Volume Three of Henry Fielding’s Miscellanies, first published as a three-volume set in 1743, consists in its entirety of a major work of fiction, The History of the life of the Late Mr. Jonathan Wild the Great. Jonathan Wild takes its title from the ‘thief-taker’ and gangleader of that name who has hanged in 1725, but in Fielding’s hands the history of Wild is transformed into a mock-historical work of sustained irony aimed at all who would be ‘great men’.
The general introduction to this edition sets the novel against its historical and biographical background and argues against the view, common and since the mid-nineteenth century, that it is a personal satire directed at the figure of Sir Robert Walpole. In both the general and the textual introductions, the editors also offer a fresh view on questions about the date and history of the work’s composition. Full explanatory notes and commentary place Fielding’s allusions and details in their contemporary context.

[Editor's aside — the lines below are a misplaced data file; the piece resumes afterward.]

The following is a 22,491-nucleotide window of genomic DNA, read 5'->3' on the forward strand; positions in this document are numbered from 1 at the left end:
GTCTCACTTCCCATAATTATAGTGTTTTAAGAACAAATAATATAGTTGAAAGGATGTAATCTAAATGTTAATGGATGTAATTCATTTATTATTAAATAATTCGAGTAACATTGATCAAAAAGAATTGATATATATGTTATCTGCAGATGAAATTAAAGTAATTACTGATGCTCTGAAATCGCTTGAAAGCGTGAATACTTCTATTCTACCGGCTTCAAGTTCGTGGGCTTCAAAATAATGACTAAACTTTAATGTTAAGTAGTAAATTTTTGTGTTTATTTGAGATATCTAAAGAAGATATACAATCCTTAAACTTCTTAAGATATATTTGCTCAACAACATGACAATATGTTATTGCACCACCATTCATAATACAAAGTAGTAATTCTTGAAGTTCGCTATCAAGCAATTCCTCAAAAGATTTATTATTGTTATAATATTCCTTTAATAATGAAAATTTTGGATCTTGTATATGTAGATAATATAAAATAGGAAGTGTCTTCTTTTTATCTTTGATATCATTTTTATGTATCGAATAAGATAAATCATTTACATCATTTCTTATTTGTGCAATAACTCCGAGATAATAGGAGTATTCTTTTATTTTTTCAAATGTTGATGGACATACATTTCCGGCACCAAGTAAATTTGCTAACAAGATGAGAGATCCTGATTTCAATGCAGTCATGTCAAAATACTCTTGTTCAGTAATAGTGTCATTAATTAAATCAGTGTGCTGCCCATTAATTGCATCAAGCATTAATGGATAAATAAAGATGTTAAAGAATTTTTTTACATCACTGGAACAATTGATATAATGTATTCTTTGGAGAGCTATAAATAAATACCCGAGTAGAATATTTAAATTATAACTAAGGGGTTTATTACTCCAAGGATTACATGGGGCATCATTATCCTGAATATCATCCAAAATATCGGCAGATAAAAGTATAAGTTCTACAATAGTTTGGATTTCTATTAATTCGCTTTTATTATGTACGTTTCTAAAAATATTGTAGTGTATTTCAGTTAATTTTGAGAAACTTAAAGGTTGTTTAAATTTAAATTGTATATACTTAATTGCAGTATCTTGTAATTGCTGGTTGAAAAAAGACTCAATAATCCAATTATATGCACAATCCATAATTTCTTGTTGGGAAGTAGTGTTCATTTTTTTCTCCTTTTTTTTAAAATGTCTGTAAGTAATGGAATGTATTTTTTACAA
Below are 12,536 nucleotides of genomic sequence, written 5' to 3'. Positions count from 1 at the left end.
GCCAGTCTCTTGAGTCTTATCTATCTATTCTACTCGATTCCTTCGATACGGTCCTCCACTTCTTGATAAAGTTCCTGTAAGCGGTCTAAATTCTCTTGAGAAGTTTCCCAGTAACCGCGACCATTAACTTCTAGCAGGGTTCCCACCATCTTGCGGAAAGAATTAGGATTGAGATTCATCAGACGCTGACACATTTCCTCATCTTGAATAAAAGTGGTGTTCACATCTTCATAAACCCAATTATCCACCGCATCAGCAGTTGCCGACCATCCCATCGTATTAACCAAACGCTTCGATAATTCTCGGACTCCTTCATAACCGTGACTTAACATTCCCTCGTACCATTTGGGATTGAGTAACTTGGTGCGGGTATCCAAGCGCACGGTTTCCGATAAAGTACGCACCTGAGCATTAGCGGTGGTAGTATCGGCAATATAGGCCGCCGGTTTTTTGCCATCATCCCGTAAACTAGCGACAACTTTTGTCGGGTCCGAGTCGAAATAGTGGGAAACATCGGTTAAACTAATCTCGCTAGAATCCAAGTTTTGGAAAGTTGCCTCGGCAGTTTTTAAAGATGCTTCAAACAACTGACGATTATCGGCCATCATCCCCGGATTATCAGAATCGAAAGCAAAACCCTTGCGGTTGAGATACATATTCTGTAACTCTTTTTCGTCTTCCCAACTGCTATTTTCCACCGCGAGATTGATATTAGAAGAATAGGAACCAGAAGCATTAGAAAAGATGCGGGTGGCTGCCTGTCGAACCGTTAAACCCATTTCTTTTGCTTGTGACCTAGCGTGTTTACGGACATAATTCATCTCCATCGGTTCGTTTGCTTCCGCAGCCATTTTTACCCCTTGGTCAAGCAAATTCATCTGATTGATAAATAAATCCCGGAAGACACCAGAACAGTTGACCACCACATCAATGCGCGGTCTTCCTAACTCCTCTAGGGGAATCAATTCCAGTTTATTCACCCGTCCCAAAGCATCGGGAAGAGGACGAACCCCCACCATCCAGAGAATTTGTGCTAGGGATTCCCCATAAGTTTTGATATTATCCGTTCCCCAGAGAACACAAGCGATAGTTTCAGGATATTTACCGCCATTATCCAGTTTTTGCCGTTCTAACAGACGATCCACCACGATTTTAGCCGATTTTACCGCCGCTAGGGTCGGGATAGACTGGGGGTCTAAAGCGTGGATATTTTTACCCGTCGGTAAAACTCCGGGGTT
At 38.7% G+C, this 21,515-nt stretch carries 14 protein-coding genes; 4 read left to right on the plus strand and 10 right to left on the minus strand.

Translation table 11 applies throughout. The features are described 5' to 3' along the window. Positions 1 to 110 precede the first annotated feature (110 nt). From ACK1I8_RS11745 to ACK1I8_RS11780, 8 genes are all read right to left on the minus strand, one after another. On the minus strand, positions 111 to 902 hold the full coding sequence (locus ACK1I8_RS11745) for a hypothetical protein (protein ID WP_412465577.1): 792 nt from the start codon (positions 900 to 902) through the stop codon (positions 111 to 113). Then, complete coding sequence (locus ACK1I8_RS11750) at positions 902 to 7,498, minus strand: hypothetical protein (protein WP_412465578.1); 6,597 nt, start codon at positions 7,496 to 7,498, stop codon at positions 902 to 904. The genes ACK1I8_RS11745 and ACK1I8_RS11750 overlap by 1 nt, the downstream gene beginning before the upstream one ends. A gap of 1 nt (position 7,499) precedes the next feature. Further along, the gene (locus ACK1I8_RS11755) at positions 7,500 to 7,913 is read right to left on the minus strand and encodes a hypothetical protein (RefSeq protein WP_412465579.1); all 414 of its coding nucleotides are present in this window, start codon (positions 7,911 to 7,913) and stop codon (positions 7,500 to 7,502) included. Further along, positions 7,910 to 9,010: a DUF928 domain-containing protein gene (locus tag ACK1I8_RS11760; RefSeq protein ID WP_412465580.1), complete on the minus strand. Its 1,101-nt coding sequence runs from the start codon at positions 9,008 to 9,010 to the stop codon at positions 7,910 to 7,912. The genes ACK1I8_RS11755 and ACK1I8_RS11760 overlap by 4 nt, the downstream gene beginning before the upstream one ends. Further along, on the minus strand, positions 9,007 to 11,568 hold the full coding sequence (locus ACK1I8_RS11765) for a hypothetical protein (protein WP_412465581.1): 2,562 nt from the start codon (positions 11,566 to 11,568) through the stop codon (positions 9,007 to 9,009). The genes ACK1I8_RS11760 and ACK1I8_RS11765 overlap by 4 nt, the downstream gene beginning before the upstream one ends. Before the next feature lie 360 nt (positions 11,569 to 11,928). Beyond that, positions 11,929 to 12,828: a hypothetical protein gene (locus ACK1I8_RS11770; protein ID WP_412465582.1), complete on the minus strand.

As in previous volumes of the Wesleyan Edition, this provides a critical, unmodernized text, based on the Greg-Bowers ‘Rationale of Copy-text’. The version is that of the first edition, with an appendix giving al variants in wording and presentation of the 1754 revision. In his introduction the textual editor lays out the rationale for his choice version. This volume also includes, for the first time in a modern edition, Fielding’s list of subscribers to the Miscellanies, along with detailed biographical notes and an analysis of the subscription list by textual author.